Conceptual artist Glenn Ligon engages in intertextuality at brash Modern restrospective
Born and bred in New York City, remedy artist Glenn Ligon infuses the sumptuous surfaces of his paintings with the iconoclasm of a smart, young, super intelligent malcontent. Though he works across media with great agility — installation art, photography, appropriation, and painting — Ligon foundationally connects himself to painting.
“Painting is a touchstone for me,” Ligon says. “But I wouldn’t say I am a painter. I started as a painter, and I have returned to it over and over again.” Insomuch as painting for Ligon brings a heady brew of influences, it is an open mode of expression. “Even the painting I do is informed by other kinds of mediums.”
Beyond an open-ended and protean sense of painting, it is arguably the words that bring forth such heterogeneity in his work, now showing in America, a mid-career retrospective currently on view at the Modern Art Museum of Fort Worth, thru June 3. Reportage from newspapers, text from fiction, words from poets, passages from a stand-up comedy routine: all verbiage is potential material for Ligon’s strategy of quotation. Many of the texts Ligon quotes are historically and politically loaded. Yet like any good artist skilled in thwarting an interviewer’s will to categorize, Ligon distances himself from the political punch of some of his text-base works.
More like Warhol than Kosuth or Baldessari, the words on his paintings are a matter of subtle appropriation framed as arbitrary and ignited by specific contents. The black words on white surfaces of “Learning Disability and a Temper” and “A Loner, Shy, and Sad,” both from the Profile Series (1990–1991), seem upon first blush to be flat, dumb descriptions of young scofflaws simply pulled from the newspaper. Presumably taken from media coverage surrounding the infamous Central Park jogger case of 1989, they read “the 16-year-old youth has had a learning disability since birth” and “the 15-year-old, who is charged with raping and beating the victim with a pipe, was described as a particularly shy boy.” Ligon does not so much show sympathy for the criminals by quoting the newspapers or police reports, but, in high Warholian fashion, reflect back to us the valuable media currency, even spectacle, that is crime, poverty, ignorance, abandonment, and stereotype.
Painted in 1988, “I AM A MAN” is another textual quotation rendered in paint. With bold black sans-serif words atop an imperfect white background, Ligon’s painting-cum-sign pays homage to the sanitation workers carrying similar signs while on strike in Memphis in 1968, the same year that Martin Luther King Jr. was assassinated. Ligon neither saw the strike nor the strikers’ signs; rather he came upon an original copy of the sign framed in the office of a friend. It was, to Ligon, “an artifact” — something symbolic of a lost time. Ligon is very interested in the life of an image or words in press. Their value as historical objects comes into play in his strategy of quotation: “I am interested in how the past is present in the present. I am interested in the way a particular cultural moment resonates in the present or I am interested in bringing those moments into the present.” It thus follows that Ligon’s strategy of quotation bears within it an acute sense of time — the futurity or obsolescence of an image or textual passage.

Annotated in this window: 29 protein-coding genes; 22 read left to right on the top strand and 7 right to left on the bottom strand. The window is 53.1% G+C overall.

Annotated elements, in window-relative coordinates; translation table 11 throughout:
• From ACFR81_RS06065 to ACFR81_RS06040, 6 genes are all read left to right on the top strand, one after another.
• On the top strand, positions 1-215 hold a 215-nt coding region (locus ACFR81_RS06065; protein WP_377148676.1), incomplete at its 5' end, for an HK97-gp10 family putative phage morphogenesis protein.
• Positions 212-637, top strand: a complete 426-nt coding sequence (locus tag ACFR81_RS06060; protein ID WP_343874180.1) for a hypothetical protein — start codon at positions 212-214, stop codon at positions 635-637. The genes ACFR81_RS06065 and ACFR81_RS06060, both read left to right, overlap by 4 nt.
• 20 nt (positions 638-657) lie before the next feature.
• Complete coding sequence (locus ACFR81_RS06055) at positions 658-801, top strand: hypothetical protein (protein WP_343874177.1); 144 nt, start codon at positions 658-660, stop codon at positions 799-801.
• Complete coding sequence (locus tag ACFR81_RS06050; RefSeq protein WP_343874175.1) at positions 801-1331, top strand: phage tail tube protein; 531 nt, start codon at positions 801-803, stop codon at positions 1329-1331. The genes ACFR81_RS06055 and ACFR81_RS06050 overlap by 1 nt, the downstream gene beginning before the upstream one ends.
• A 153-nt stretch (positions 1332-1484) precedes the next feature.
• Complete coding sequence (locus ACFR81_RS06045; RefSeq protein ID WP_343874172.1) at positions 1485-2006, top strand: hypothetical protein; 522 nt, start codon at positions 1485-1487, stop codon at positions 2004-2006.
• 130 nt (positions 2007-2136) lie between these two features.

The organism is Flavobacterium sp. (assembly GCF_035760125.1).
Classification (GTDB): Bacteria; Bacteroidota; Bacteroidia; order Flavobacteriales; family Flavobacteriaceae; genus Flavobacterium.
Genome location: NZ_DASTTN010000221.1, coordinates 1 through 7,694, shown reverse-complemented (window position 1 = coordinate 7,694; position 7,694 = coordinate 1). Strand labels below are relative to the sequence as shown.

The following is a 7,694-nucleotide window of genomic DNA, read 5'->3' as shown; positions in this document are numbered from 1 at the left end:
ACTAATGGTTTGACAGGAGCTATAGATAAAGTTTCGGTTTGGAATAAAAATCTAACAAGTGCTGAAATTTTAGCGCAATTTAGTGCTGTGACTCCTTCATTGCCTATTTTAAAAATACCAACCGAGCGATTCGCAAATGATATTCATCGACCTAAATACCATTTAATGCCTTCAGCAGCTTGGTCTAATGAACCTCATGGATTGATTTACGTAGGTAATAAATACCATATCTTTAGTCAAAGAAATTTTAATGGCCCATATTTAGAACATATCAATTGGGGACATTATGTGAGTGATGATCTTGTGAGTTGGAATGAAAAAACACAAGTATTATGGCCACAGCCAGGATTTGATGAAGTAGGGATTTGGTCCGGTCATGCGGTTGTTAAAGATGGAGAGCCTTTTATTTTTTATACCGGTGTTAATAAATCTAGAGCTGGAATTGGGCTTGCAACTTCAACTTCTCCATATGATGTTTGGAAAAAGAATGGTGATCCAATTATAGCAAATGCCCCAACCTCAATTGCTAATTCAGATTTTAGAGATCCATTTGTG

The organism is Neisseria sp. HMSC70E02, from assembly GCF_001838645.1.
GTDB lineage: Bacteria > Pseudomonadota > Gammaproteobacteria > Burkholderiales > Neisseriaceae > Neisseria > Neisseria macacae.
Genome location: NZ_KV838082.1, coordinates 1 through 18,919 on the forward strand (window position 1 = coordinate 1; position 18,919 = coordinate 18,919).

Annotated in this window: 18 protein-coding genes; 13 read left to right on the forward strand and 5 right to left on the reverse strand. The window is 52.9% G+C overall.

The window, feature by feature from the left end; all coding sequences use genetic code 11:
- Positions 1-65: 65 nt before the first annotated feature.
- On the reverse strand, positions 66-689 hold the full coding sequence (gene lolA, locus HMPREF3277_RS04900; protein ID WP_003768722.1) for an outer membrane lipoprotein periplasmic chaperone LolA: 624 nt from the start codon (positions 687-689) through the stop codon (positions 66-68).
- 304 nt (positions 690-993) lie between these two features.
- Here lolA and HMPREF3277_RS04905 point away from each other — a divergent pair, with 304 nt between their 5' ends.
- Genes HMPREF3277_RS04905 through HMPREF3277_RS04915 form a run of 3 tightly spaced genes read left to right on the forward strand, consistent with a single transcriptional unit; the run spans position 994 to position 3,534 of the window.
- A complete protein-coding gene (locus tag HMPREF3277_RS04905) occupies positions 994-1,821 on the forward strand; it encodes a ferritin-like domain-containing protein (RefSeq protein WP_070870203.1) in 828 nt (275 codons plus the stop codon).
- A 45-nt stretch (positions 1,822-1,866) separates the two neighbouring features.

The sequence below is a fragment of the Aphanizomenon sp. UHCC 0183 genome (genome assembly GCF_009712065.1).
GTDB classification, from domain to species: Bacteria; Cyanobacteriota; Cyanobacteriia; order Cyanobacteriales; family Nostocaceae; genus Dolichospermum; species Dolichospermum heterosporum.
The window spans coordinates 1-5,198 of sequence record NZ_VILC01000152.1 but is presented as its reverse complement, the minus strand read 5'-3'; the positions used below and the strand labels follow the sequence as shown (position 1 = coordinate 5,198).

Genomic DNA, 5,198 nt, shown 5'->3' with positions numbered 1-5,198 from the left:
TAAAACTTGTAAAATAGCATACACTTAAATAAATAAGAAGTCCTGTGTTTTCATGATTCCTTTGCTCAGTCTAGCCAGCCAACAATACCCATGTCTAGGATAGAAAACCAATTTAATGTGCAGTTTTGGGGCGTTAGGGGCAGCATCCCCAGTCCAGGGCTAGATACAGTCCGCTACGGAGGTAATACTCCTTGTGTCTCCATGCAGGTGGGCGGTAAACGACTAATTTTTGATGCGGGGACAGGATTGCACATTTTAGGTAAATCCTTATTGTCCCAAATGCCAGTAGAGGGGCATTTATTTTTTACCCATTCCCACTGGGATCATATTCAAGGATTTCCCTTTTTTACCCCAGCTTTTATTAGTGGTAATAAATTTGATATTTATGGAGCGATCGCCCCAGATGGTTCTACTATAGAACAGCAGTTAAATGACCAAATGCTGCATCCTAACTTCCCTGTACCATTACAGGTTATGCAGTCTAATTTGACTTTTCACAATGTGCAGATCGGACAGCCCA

While Ligon’s many paintings, signs, and installations are concerned with externally produced mass media — press that is simply out there — it is safe to say that the entire exhibition is about internal excavation. That is, it is a beautifully wrought disinterring of Ligon’s “self.” Yet, here is waged a sense of personal identity that engages all, or dare I say, that is universal. Ligon’s America is truly about who he is but also who we are, how we relate to him, and he relates to us. Though he is wont to distance himself from the 1990s discourse of identity politics, there is a lot of art in America that is concerned with “identity,” primarily black and gay identity. It is ultimately, nonetheless, language that is the source of making images for Ligon. In like thinking, we might take away from Ligon’s powerful and omnipresent use of language the idea that one’s identity, one’s self, is constructed by the many vectors of information, both language and images, that constitute the mass media.